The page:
Mechanistic interpretation of non-coding variants for discovering transcriptional regulators of drug response

Xiaoman Xie, Casey Hanson, Saurabh Sinha

Research output: Contribution to journalArticlepeer-review


Background: Identification of functional non-coding variants and their mechanistic interpretation is a major challenge of modern genomics, especially for precision medicine. Transcription factor (TF) binding profiles and epigenomic landscapes in reference samples allow functional annotation of the genome, but do not provide ready answers regarding the effects of non-coding variants on phenotypes. A promising computational approach is to build models that predict TF-DNA binding from sequence, and use such models to score a variant's impact on TF binding strength. Here, we asked if this mechanistic approach to variant interpretation can be combined with information on genotype-phenotype associations to discover transcription factors regulating phenotypic variation among individuals. Results: We developed a statistical approach that integrates phenotype, genotype, gene expression, TF ChIP-seq, and Hi-C chromatin interaction data to answer this question. Using drug sensitivity of lymphoblastoid cell lines as the phenotype of interest, we tested if non-coding variants statistically linked to the phenotype are enriched for strong predicted impact on DNA binding strength of a TF and thus identified TFs regulating individual differences in the phenotype. Our approach relies on a new method for predicting variant impact on TF-DNA binding that uses a combination of biophysical modeling and machine learning. We report statistical and literature-based support for many of the TFs discovered here as regulators of drug response variation. We show that the use of mechanistically driven variant impact predictors can identify TF-drug associations that would otherwise be missed. We examined in depth one reported association-that of the transcription factor ELF1 with the drug doxorubicin- A nd identified several genes that may mediate this regulatory relationship. Conclusion: Our work represents initial steps in utilizing predictions of variant impact on TF binding sites for discovery of regulatory mechanisms underlying phenotypic variation. Future advances on this topic will be greatly beneficial to the reconstruction of phenotype-associated gene regulatory networks.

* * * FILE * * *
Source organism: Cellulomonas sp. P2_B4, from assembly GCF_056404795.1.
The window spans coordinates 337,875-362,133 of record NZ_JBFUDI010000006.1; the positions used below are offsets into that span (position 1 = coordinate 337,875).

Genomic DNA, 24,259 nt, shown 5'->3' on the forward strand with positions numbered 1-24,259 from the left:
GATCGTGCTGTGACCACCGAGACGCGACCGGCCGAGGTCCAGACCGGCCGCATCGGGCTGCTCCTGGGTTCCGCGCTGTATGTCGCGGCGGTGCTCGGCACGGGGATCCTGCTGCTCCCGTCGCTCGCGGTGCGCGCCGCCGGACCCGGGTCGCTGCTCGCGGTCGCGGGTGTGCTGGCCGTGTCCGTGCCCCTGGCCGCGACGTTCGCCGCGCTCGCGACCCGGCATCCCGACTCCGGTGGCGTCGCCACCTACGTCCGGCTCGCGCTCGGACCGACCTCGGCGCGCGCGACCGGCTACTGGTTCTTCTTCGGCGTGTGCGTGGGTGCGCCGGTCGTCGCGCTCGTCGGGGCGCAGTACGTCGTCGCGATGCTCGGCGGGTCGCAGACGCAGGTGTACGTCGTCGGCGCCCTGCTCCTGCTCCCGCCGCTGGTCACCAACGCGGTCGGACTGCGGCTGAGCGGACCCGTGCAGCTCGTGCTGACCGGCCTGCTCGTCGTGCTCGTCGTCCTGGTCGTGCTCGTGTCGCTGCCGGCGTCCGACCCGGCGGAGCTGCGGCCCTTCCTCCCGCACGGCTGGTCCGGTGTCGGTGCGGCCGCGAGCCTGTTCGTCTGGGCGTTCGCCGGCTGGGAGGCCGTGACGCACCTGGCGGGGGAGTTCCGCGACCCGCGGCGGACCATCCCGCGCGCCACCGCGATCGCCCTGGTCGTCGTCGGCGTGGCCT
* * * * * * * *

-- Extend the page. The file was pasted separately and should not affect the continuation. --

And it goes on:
Original languageEnglish (US)
Article number62
JournalBMC biology
Issue number1
StatePublished - Jul 30 2019

ASJC Scopus subject areas

  • Biotechnology
  • Structural Biology
  • Ecology, Evolution, Behavior and Systematics
  • Physiology
  • General Biochemistry, Genetics and Molecular Biology
  • General Agricultural and Biological Sciences
  • Plant Science
  • Developmental Biology
  • Cell Biology


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